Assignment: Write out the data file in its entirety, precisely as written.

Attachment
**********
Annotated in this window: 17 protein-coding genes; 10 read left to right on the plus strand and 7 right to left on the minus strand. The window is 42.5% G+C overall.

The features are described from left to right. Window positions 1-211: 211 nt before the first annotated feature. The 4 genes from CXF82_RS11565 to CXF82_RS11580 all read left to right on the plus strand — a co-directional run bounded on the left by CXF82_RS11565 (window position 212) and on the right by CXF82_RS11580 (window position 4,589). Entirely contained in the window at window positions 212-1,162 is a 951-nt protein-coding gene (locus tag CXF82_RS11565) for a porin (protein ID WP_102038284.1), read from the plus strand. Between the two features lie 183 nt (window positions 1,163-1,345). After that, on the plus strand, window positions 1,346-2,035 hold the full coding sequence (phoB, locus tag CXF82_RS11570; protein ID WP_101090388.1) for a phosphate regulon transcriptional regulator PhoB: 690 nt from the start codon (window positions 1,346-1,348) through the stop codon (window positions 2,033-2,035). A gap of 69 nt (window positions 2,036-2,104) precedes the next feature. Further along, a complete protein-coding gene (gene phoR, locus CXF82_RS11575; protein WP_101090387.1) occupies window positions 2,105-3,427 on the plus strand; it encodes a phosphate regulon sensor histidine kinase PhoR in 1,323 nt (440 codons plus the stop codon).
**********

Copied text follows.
Annotated in this window: 17 protein-coding genes; 10 read left to right on the plus strand and 7 right to left on the minus strand. The window is 42.5% G+C overall.

The features are described from left to right. Window positions 1-211: 211 nt before the first annotated feature. The 4 genes from CXF82_RS11565 to CXF82_RS11580 all read left to right on the plus strand — a co-directional run bounded on the left by CXF82_RS11565 (window position 212) and on the right by CXF82_RS11580 (window position 4,589). Entirely contained in the window at window positions 212-1,162 is a 951-nt protein-coding gene (locus tag CXF82_RS11565) for a porin (protein ID WP_102038284.1), read from the plus strand. Between the two features lie 183 nt (window positions 1,163-1,345). After that, on the plus strand, window positions 1,346-2,035 hold the full coding sequence (phoB, locus tag CXF82_RS11570; protein ID WP_101090388.1) for a phosphate regulon transcriptional regulator PhoB: 690 nt from the start codon (window positions 1,346-1,348) through the stop codon (window positions 2,033-2,035). A gap of 69 nt (window positions 2,036-2,104) precedes the next feature. Further along, a complete protein-coding gene (gene phoR, locus CXF82_RS11575; protein WP_101090387.1) occupies window positions 2,105-3,427 on the plus strand; it encodes a phosphate regulon sensor histidine kinase PhoR in 1,323 nt (440 codons plus the stop codon).